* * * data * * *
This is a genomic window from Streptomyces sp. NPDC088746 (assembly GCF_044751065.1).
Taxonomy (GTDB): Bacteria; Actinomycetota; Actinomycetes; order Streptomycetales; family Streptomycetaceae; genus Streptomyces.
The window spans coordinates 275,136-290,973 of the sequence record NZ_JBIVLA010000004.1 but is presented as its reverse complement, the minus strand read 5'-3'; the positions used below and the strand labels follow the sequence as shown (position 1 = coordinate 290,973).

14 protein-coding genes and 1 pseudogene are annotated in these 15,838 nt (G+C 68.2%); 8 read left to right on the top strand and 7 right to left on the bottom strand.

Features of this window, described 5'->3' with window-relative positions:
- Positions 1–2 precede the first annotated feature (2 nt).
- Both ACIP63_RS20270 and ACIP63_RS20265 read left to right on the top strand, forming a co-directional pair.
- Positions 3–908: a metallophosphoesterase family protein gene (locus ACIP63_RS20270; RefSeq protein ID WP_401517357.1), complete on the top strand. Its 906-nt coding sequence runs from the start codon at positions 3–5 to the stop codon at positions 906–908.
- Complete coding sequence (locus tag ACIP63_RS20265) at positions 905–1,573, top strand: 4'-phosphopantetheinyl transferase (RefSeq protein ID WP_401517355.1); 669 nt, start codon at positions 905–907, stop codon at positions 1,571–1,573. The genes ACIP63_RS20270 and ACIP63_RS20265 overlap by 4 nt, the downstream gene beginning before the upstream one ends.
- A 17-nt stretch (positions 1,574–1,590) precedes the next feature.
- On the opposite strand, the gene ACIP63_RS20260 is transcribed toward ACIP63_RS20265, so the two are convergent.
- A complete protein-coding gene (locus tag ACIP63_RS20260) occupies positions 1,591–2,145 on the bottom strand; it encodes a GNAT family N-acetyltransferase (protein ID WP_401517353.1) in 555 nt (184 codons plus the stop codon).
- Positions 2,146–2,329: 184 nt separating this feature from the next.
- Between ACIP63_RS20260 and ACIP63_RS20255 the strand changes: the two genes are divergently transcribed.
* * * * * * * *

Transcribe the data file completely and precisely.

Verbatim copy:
This is a genomic window from Streptomyces sp. NPDC088746 (assembly GCF_044751065.1).
Taxonomy (GTDB): Bacteria; Actinomycetota; Actinomycetes; order Streptomycetales; family Streptomycetaceae; genus Streptomyces.
The window spans coordinates 275,136-290,973 of the sequence record NZ_JBIVLA010000004.1 but is presented as its reverse complement, the minus strand read 5'-3'; the positions used below and the strand labels follow the sequence as shown (position 1 = coordinate 290,973).

14 protein-coding genes and 1 pseudogene are annotated in these 15,838 nt (G+C 68.2%); 8 read left to right on the top strand and 7 right to left on the bottom strand.

Features of this window, described 5'->3' with window-relative positions:
- Positions 1–2 precede the first annotated feature (2 nt).
- Both ACIP63_RS20270 and ACIP63_RS20265 read left to right on the top strand, forming a co-directional pair.
- Positions 3–908: a metallophosphoesterase family protein gene (locus ACIP63_RS20270; RefSeq protein ID WP_401517357.1), complete on the top strand. Its 906-nt coding sequence runs from the start codon at positions 3–5 to the stop codon at positions 906–908.
- Complete coding sequence (locus tag ACIP63_RS20265) at positions 905–1,573, top strand: 4'-phosphopantetheinyl transferase (RefSeq protein ID WP_401517355.1); 669 nt, start codon at positions 905–907, stop codon at positions 1,571–1,573. The genes ACIP63_RS20270 and ACIP63_RS20265 overlap by 4 nt, the downstream gene beginning before the upstream one ends.
- A 17-nt stretch (positions 1,574–1,590) precedes the next feature.
- On the opposite strand, the gene ACIP63_RS20260 is transcribed toward ACIP63_RS20265, so the two are convergent.
- A complete protein-coding gene (locus tag ACIP63_RS20260) occupies positions 1,591–2,145 on the bottom strand; it encodes a GNAT family N-acetyltransferase (protein ID WP_401517353.1) in 555 nt (184 codons plus the stop codon).
- Positions 2,146–2,329: 184 nt separating this feature from the next.
- Between ACIP63_RS20260 and ACIP63_RS20255 the strand changes: the two genes are divergently transcribed.